Described as the world's wealthiest "terror" group, ISIS no longer relies on wealthy donors from Gulf states and has become financially self-sustained in both Iraq and Syria, earning $850,000 to $1.65 million per day from black market oil sales alone.

The returns of oil trade contribute to the expansion of recruitment of these extremist groups.
The resolution would put fresh pressure on Turkey, seen as a transit point for oil deliveries, with trucks often returning to Iraq or Syria with refined products.

The council in August adopted a resolution to cut off sources of financing and the flow of foreign fighters to Iraq and Syria, warning countries that if they traded oil with the jihadists they could face sanctions.

However, the flow of foreign jihadists has increased with thousands of volunteers from all over the world joining ISIS and other extremist groups.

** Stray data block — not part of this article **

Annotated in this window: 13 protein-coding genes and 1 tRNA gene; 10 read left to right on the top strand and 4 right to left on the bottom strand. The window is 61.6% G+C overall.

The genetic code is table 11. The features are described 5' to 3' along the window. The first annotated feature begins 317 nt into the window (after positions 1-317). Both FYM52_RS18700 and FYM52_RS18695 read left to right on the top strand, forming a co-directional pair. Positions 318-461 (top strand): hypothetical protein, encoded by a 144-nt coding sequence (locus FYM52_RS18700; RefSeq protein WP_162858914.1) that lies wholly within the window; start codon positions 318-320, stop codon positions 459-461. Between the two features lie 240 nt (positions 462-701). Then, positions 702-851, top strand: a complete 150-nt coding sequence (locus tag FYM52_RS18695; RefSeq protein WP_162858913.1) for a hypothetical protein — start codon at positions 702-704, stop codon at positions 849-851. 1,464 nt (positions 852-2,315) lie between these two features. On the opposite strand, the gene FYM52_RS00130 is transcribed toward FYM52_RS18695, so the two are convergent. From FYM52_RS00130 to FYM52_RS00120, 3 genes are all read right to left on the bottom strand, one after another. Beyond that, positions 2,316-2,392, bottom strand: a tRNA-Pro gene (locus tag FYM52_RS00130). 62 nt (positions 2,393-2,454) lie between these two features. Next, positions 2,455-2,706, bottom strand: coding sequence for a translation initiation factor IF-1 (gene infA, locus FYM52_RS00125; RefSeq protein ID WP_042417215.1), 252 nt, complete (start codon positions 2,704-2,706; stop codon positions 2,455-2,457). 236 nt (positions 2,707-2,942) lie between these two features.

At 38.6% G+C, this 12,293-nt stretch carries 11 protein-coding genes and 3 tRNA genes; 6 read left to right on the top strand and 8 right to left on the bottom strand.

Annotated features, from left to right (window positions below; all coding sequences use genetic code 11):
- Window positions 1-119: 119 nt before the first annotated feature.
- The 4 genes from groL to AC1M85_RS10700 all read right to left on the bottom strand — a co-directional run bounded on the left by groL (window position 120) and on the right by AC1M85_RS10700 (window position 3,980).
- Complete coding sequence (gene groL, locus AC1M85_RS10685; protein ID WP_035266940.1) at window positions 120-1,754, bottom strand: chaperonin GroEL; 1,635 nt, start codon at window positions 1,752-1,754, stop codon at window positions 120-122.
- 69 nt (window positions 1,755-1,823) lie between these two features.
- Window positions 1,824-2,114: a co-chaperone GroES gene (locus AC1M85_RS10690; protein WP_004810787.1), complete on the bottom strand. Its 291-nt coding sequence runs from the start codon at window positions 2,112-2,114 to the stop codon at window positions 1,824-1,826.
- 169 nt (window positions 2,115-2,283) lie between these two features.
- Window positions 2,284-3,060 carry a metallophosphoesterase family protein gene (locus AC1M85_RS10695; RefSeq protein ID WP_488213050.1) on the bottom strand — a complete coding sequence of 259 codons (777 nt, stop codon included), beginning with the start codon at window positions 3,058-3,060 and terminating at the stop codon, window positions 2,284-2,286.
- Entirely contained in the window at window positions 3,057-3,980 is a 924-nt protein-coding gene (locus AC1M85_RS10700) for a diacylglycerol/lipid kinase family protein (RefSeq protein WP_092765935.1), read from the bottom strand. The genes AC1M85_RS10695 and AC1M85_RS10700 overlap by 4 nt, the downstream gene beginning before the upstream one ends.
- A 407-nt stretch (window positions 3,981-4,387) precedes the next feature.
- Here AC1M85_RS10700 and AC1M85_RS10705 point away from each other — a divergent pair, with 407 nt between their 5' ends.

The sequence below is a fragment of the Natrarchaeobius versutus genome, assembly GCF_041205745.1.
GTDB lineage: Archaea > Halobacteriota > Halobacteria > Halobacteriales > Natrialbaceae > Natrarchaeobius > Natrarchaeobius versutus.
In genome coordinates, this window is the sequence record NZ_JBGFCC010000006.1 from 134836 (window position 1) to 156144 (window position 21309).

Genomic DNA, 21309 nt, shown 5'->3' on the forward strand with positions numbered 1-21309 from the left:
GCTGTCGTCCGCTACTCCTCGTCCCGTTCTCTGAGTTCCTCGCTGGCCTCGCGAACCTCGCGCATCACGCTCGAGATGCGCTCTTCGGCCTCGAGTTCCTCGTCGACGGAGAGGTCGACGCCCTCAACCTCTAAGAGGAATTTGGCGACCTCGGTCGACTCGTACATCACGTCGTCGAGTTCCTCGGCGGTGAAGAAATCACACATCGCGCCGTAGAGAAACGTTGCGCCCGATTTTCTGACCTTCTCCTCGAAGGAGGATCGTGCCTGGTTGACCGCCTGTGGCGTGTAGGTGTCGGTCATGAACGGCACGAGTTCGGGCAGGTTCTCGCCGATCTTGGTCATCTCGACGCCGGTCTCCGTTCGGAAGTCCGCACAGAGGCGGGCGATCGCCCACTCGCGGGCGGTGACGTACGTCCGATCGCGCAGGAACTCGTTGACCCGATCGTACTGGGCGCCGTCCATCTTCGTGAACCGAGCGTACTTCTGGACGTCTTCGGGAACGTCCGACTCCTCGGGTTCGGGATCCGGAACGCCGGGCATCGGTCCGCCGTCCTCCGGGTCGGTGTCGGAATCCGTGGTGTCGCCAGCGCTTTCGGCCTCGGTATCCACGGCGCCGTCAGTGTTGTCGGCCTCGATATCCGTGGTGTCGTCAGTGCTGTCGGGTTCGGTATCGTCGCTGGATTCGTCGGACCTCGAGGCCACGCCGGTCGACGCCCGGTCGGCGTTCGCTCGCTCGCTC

The resolution comes after President Barack Obama asked Congress to grant him war powers against ISIS and after Jordan stepped up its role in the US-led coalition in response to the murder of one of its pilots at the hands of the jihadists.

The US-led anti-ISIS coalition has been bombing Iraq since September and has so far billed Iraq $260 million, despite failure to stop the advance of militants.

However, the air campaign, which Washington says aims to degrade ISIS' military capability, remains the subject of debate, with critics pointing to ISIS' advances and battlefield successes despite the raids.

The expansion of terrorist groups in Iraq raises questions about the effectiveness of the US anti-terrorism campaign since 2001.

The United States invaded Iraq in 2003 using the pretext of “fighting terrorism” and claiming that Saddam owned weapons of mass destruction.

The war aimed to eliminate al-Qaeda in Iraq, but the terrorist group didn't exist in the country until after the invasion. The US invasion served as a recruitment tool for terrorist groups, as figures show that terrorism rose precipitously in Iraq since 2003.

The war aimed to “free Iraqis” but instead killed at least half a million Iraqis and left the country in total turmoil.

(Reuters, AFP, Al-Akhbar)